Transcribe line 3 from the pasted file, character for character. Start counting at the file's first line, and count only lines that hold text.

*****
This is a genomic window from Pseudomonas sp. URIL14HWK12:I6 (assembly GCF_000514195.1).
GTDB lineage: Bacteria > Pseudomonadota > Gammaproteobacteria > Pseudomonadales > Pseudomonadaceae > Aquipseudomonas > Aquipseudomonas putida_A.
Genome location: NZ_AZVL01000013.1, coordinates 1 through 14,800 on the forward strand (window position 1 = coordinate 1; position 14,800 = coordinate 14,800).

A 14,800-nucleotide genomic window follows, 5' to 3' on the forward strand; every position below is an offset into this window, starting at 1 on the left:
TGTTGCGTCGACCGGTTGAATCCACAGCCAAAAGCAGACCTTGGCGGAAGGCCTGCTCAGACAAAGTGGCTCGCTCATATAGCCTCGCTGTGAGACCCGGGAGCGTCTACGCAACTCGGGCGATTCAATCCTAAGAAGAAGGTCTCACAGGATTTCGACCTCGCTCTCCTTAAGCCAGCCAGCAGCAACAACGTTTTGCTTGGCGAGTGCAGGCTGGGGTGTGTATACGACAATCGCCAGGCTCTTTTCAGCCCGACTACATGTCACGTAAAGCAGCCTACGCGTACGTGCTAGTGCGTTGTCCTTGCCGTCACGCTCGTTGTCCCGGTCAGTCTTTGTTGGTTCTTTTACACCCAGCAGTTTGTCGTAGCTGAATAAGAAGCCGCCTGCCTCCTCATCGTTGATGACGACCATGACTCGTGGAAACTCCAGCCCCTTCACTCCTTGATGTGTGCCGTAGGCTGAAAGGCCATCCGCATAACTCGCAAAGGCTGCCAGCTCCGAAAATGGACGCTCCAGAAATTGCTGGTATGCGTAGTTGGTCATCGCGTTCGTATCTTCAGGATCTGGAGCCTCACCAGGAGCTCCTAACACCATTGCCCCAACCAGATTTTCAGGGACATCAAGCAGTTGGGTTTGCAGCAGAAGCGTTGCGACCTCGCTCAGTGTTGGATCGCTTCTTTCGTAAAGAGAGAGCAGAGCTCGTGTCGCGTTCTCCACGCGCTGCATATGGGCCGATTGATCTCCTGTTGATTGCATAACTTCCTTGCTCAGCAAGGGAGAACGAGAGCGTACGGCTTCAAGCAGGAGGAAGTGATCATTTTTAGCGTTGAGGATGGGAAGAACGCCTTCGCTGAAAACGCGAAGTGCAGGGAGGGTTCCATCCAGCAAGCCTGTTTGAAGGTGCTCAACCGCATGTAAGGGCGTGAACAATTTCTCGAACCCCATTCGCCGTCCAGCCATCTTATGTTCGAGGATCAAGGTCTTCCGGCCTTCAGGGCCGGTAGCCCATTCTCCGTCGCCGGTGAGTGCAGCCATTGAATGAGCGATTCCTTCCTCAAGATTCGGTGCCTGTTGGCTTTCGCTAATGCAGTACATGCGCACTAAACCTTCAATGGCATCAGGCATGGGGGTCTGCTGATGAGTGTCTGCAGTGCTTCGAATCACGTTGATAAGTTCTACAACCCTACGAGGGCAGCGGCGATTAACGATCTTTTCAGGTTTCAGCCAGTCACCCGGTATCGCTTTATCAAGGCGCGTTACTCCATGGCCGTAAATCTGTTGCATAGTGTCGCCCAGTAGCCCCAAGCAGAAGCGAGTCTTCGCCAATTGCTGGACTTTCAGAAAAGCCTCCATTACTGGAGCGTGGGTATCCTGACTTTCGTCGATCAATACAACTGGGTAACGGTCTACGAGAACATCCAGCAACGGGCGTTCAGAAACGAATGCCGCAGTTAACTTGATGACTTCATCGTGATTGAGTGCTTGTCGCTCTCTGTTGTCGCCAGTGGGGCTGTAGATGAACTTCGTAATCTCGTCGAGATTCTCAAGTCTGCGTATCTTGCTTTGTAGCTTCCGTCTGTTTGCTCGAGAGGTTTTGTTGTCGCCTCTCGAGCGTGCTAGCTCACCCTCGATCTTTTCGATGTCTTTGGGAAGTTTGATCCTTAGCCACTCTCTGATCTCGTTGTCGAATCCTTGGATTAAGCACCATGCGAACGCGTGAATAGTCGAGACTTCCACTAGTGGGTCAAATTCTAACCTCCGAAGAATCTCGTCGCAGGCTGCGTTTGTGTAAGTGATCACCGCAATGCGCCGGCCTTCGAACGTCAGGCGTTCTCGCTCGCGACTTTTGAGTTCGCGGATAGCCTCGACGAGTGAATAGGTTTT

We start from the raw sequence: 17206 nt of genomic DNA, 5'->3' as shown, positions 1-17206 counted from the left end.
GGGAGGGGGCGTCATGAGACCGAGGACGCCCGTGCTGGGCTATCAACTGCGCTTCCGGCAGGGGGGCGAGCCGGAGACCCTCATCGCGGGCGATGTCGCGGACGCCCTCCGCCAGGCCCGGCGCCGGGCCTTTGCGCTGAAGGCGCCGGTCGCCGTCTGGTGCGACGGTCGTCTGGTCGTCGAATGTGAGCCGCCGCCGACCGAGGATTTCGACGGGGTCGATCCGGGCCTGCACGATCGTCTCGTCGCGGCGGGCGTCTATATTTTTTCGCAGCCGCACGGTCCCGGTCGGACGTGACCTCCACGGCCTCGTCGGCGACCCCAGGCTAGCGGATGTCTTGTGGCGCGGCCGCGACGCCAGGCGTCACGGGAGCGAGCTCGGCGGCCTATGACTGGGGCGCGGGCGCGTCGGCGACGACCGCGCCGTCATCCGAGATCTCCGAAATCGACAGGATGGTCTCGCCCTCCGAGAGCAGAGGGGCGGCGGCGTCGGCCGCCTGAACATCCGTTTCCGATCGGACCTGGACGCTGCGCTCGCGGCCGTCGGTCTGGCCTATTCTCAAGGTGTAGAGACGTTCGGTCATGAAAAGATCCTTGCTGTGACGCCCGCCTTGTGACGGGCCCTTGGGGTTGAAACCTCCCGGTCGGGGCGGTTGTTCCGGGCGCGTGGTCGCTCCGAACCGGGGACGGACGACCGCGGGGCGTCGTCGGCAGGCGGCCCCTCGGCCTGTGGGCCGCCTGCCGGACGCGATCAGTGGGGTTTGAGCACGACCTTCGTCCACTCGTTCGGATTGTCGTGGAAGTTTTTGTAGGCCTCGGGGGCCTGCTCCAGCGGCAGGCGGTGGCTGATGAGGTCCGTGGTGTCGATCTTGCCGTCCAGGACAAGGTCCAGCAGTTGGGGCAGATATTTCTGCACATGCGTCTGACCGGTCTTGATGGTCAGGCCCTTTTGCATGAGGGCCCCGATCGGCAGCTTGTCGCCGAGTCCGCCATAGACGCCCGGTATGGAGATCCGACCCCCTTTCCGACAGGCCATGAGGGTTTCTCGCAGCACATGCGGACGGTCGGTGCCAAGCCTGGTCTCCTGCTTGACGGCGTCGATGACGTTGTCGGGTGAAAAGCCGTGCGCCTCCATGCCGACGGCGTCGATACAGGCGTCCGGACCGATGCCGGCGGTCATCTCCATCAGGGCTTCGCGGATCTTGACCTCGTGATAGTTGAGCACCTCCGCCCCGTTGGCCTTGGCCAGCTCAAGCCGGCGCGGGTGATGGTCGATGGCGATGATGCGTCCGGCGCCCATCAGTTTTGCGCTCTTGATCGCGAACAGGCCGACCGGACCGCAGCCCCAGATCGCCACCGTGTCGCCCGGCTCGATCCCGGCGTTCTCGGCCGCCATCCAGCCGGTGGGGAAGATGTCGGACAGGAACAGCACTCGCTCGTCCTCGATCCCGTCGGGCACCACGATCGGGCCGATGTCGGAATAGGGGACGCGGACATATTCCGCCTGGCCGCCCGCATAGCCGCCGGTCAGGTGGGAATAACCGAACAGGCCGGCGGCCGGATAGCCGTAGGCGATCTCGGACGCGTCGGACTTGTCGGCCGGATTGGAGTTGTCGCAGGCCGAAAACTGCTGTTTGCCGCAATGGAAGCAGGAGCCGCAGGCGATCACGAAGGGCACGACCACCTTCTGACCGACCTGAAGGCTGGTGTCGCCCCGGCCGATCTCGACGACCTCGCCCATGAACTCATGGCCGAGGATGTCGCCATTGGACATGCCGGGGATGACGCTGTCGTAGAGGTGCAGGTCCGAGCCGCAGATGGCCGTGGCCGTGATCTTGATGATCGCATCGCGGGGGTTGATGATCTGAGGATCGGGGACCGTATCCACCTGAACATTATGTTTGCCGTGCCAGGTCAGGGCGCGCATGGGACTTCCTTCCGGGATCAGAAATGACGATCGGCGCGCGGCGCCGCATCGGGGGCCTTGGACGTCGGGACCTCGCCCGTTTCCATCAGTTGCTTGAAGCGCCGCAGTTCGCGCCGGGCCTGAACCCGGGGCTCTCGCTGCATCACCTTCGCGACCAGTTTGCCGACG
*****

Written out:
Genome location: NZ_AZVL01000013.1, coordinates 1 through 14,800 on the forward strand (window position 1 = coordinate 1; position 14,800 = coordinate 14,800).